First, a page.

Established in 2001, GMF’s Brussels office is a leading center for transatlantic debate and analysis, and one of the largest . international policy institutions in Europe. The office brings . perspectives to European policy audiences, and brings the work of GMF-wide programs to official and non-government audiences in Brussels. With a multinational staff of 25, GMF Brussels covers the full range of transatlantic issues, with special emphasis on foreign and security policy, trade, energy security, and EU and NATO affairs. The office is the European hub for GMF’s transatlantic leadership initiatives, including the Marshall Memorial Fellowship, the Young Transatlantic Network, and outreach to GMF’s alumni community of over 3,000 leaders. GMF’s programs on Central and Eastern Europe, the Mediterranean, the wider Atlantic, and Asia all have a strong presence in Brussels.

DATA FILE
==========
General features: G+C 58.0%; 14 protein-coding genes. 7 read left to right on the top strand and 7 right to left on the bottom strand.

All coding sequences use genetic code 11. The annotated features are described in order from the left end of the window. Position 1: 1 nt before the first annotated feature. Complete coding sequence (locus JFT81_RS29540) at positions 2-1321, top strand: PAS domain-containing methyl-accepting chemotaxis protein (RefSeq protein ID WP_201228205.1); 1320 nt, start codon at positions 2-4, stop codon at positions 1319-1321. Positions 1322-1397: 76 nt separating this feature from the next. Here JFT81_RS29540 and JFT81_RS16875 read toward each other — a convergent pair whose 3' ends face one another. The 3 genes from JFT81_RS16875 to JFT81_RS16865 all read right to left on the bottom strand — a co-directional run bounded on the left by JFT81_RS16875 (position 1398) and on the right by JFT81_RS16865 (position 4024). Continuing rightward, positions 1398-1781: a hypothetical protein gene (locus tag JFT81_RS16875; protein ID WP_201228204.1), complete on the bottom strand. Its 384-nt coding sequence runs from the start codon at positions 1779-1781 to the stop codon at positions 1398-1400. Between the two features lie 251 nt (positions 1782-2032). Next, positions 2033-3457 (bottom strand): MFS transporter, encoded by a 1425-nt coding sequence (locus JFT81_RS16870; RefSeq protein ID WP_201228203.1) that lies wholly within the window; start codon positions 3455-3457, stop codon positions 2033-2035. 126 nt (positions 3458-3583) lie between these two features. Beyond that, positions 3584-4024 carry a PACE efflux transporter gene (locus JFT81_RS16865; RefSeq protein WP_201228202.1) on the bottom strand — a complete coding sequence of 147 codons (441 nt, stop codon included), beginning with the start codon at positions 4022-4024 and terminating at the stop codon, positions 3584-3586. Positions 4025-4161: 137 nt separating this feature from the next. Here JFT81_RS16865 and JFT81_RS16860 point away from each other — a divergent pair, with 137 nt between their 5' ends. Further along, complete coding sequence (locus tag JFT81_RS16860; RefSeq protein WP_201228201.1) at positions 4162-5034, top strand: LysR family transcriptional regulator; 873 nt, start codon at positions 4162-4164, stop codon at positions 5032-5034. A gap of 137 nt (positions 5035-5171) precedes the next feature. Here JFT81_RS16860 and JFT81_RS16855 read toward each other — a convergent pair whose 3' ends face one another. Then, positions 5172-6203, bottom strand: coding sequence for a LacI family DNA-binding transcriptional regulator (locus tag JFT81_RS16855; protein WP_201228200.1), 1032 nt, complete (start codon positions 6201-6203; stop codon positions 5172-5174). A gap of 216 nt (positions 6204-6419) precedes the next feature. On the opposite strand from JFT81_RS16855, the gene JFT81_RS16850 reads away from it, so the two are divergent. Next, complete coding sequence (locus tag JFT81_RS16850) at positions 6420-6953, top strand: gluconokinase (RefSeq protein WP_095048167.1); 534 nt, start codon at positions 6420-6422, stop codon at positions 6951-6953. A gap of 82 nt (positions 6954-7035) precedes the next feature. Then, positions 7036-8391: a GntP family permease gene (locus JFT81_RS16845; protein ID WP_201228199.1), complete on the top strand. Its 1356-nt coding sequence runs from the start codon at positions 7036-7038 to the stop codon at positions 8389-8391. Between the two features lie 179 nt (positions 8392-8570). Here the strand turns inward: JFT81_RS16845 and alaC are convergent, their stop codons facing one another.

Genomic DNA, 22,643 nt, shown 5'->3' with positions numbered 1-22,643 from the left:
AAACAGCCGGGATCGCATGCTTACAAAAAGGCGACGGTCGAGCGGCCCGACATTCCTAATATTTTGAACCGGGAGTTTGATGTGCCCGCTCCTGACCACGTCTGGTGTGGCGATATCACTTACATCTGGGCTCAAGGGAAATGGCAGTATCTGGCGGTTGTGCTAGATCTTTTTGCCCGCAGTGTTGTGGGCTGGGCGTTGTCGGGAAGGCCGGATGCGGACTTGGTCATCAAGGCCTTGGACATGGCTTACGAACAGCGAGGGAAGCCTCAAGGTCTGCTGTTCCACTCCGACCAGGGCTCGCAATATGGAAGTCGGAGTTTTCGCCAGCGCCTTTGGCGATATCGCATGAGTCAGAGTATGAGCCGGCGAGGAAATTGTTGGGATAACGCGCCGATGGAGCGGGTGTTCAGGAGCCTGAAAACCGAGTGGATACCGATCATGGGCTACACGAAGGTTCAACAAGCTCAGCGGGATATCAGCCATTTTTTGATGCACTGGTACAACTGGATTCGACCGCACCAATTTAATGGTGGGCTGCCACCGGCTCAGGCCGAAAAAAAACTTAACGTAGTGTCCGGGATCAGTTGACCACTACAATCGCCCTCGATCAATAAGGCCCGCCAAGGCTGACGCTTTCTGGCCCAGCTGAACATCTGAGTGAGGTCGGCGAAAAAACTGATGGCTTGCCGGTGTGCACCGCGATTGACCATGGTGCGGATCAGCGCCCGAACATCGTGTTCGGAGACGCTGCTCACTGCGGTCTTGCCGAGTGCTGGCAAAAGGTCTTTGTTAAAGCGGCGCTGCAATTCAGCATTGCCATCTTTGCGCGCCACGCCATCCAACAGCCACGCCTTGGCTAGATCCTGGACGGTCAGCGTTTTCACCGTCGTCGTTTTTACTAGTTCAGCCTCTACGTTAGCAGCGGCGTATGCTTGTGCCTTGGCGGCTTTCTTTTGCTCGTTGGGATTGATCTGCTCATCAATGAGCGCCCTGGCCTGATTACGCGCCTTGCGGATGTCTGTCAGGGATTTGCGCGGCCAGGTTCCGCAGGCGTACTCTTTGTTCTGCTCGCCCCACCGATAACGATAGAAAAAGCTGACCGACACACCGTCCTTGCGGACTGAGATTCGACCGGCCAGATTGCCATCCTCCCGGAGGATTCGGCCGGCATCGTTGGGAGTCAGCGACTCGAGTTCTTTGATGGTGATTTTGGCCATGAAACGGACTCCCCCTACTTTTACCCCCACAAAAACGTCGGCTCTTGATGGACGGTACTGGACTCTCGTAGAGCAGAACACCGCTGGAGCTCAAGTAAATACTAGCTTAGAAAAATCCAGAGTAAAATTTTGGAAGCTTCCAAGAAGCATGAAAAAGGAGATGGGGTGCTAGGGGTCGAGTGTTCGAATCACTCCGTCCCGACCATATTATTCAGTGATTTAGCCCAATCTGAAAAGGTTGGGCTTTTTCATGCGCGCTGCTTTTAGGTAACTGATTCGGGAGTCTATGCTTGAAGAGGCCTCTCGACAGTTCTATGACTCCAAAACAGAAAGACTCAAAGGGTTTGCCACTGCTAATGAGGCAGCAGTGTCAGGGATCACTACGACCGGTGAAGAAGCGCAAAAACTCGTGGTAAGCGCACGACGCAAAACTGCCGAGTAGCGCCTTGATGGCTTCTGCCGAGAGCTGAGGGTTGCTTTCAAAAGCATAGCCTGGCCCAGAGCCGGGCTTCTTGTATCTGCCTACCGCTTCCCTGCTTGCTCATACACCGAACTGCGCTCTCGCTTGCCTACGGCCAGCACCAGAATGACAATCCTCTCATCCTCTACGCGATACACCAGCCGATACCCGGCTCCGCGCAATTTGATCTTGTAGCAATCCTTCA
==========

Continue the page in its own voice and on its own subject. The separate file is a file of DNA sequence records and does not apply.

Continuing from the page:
As West Germany was reorganised and gained independence from its occupiers, the German Democratic Republic was established in East Germany in 1949. The creation of the two states solidified the 1945 division of Germany.  On 10 March 1952, (in what would become known as the " Stalin Note ") Stalin put forth a proposal to reunify Germany with a policy of neutrality, with no conditions on economic policies and with guarantees for "the rights of man and basic freedoms, including freedom of speech, press, religious persuasion, political conviction, and assembly" and free activity of democratic parties and organizations.  This was turned down; reunification was not a priority for the leadership of West Germany, and the NATO powers declined the proposal, asserting that Germany should be able to join NATO and that such a negotiation with the Soviet Union would be seen as a capitulation. There have been several debates about whether a real chance for reunification had been missed in 1952.